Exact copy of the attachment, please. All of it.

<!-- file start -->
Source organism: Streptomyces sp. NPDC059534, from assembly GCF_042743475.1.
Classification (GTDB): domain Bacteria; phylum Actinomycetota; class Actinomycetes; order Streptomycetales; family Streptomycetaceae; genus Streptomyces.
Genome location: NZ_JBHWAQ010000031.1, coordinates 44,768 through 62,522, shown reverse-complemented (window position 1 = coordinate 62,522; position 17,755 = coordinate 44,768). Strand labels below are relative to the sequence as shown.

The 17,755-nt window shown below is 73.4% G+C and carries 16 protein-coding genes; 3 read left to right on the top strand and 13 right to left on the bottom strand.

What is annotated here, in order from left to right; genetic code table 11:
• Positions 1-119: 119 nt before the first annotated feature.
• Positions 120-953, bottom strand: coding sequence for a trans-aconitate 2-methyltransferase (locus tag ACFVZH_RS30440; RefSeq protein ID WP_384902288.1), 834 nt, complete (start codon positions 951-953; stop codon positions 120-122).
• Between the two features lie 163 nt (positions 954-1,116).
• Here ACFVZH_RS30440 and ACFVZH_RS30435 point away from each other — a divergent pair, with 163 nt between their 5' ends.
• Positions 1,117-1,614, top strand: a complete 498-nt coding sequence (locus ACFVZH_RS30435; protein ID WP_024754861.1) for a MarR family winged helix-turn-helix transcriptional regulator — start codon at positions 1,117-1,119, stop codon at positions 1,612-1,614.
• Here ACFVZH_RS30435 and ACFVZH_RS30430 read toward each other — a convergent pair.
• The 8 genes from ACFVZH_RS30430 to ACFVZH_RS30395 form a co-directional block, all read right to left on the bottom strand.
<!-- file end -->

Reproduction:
Source organism: Streptomyces sp. NPDC059534, from assembly GCF_042743475.1.
Classification (GTDB): domain Bacteria; phylum Actinomycetota; class Actinomycetes; order Streptomycetales; family Streptomycetaceae; genus Streptomyces.
Genome location: NZ_JBHWAQ010000031.1, coordinates 44,768 through 62,522, shown reverse-complemented (window position 1 = coordinate 62,522; position 17,755 = coordinate 44,768). Strand labels below are relative to the sequence as shown.

The 17,755-nt window shown below is 73.4% G+C and carries 16 protein-coding genes; 3 read left to right on the top strand and 13 right to left on the bottom strand.

What is annotated here, in order from left to right; genetic code table 11:
• Positions 1-119: 119 nt before the first annotated feature.
• Positions 120-953, bottom strand: coding sequence for a trans-aconitate 2-methyltransferase (locus tag ACFVZH_RS30440; RefSeq protein ID WP_384902288.1), 834 nt, complete (start codon positions 951-953; stop codon positions 120-122).
• Between the two features lie 163 nt (positions 954-1,116).
• Here ACFVZH_RS30440 and ACFVZH_RS30435 point away from each other — a divergent pair, with 163 nt between their 5' ends.
• Positions 1,117-1,614, top strand: a complete 498-nt coding sequence (locus ACFVZH_RS30435; protein ID WP_024754861.1) for a MarR family winged helix-turn-helix transcriptional regulator — start codon at positions 1,117-1,119, stop codon at positions 1,612-1,614.
• Here ACFVZH_RS30435 and ACFVZH_RS30430 read toward each other — a convergent pair.
• The 8 genes from ACFVZH_RS30430 to ACFVZH_RS30395 form a co-directional block, all read right to left on the bottom strand.